Reports: ND1051140-ND10: Dynamic Trapping of Light with Tunable Liquid Metal Lattices

Teri Wang Odom, Northwestern University

This work describes a new class of materials—liquid metal metamaterials—whose optical properties can be dynamically tuned to trap light at wavelengths from ultra-violet to near-infrared wavelengths. Since they can strongly absorb light (a far-field effect) and efficiently trap light as surface plasmons (a near-field effect), these metamaterials offer unique prospects to store and convert energy at the nanoscale. For example, they can function as strong absorbers and concentrators of light to increase the absorption cross-section of active materials in photovoltaic devices and as high surface-area materials to enhance energy conversion in fuel cells.

We have demonstrated control over surface plasmon polaritons (SPPs)—electromagnetic surface waves coupled to light—in one-dimensional gratings of liquid gallium (Ga). We found that the liquid phase of the metal exhibited higher SPP coupling efficiencies and narrower resonance widths compared to the solid phase. Hence, we found that the SPP lifetime was longer in the liquid phase, which means there is less loss from scattering compared to solid materials. In Ga, these solid-liquid phase transitions occur above room temperature (Tm = 303 K). We were interested in testing light trapping systems at room temperature, and so we focused on a In-Ga eutectic alloy (Tm = 289 K) with 14.2 atom% In. In addition to observing switchable plasmonic properties by changing the phase of the material, we tuned the location of the plasmonic resonances by altering the composition of the alloy. The incorporation of In into the In-Ga alloy shifted the plasmonic resonances further into the ultra-violet.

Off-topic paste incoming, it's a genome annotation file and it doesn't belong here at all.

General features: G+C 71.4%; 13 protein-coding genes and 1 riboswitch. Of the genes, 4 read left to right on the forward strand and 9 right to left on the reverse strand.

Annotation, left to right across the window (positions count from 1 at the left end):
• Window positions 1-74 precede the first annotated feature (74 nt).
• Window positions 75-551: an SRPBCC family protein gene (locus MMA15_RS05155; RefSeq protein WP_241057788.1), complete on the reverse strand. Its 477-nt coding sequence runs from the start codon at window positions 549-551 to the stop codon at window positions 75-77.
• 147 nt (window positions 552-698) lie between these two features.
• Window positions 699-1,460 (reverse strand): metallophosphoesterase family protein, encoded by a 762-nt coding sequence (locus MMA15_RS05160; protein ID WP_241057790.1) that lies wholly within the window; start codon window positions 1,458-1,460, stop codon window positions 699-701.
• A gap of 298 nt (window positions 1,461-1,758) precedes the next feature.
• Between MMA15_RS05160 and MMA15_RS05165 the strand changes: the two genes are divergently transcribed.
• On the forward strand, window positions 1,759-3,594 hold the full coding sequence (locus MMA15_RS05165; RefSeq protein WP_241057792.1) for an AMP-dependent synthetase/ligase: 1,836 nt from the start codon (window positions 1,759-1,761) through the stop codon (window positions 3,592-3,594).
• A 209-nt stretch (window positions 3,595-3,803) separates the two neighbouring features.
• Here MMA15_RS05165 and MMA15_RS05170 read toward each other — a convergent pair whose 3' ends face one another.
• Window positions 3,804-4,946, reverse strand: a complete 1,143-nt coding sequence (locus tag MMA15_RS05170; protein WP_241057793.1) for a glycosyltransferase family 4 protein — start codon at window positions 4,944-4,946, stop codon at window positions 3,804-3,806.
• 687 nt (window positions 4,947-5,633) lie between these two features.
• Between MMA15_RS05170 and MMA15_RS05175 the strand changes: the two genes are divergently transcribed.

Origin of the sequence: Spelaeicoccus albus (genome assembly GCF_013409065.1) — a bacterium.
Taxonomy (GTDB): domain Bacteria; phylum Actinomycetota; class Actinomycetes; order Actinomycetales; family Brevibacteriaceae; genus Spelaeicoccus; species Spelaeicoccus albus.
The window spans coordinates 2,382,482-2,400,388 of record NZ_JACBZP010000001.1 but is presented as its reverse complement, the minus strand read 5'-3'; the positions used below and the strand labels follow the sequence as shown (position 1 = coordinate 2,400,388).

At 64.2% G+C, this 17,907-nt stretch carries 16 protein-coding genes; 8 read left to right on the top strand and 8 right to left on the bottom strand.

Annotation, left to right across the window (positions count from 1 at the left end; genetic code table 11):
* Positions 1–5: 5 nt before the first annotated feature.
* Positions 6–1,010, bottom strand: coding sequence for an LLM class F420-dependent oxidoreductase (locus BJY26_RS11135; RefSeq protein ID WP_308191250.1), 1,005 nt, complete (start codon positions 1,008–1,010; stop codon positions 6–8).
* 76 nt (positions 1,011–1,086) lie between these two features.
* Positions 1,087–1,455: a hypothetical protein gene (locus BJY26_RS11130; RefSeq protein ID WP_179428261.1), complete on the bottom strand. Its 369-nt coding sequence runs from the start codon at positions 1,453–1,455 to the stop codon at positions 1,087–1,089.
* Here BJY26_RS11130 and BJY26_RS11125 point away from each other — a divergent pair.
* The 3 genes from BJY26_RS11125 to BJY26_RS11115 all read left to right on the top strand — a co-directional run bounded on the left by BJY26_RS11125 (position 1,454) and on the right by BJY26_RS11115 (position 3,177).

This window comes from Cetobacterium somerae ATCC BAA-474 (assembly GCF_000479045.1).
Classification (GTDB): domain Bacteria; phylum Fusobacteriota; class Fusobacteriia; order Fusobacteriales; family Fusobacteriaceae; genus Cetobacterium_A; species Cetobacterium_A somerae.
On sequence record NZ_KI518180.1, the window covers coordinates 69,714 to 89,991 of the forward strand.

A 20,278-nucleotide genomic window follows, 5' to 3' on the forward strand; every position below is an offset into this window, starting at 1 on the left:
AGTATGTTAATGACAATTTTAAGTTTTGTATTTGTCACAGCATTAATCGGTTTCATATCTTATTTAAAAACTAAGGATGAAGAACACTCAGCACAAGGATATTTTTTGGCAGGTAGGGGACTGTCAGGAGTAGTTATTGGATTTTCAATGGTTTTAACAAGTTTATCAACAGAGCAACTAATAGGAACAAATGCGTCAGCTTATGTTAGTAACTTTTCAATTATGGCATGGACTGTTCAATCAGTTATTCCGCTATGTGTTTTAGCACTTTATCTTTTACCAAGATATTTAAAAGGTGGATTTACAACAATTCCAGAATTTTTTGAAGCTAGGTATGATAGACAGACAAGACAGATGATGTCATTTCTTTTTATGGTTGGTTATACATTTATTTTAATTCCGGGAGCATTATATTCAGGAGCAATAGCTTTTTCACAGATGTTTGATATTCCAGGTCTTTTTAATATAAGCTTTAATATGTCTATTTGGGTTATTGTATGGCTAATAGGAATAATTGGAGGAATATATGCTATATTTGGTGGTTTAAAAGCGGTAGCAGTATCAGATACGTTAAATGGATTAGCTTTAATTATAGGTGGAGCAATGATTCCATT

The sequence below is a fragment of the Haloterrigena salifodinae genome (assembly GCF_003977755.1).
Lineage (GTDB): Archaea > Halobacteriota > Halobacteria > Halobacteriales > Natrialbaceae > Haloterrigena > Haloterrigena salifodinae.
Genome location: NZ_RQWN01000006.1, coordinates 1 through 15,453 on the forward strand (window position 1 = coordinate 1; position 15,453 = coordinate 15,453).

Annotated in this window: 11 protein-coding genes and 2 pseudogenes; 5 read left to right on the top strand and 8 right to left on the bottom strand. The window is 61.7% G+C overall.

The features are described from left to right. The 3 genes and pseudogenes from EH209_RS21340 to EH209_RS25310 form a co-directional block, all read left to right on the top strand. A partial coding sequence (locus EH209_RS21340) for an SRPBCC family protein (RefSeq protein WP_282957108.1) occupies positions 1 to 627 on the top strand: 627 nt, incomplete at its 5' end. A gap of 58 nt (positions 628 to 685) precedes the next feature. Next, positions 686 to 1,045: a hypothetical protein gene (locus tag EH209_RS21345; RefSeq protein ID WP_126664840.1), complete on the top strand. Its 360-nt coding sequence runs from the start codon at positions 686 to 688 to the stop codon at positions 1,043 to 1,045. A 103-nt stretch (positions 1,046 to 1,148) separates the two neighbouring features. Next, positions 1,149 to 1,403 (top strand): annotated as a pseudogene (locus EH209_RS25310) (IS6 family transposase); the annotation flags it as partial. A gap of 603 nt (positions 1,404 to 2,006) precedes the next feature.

Besides these experimental results, we worked with collaborators to calculate the plasmonic properties of the liquid metal alloys from first principles, with no a priori knowledge of the system. We used a model based on density functional theory molecular dynamics to calculate the dielectric constants of the liquid metal alloy. We found exceptional agreement between the simulated and measured optical constants of liquid Ga and liquid In−Ga eutectic alloy. Modeling also enabled us to understand why the liquid state produced superior plasmonic properties compared to the solid state: during the solid-to-liquid phase change, the amorphous nature of the liquid reduced the losses from interband transitions, which improved the plasmonic coupling efficiencies as well as the SPP lifetimes.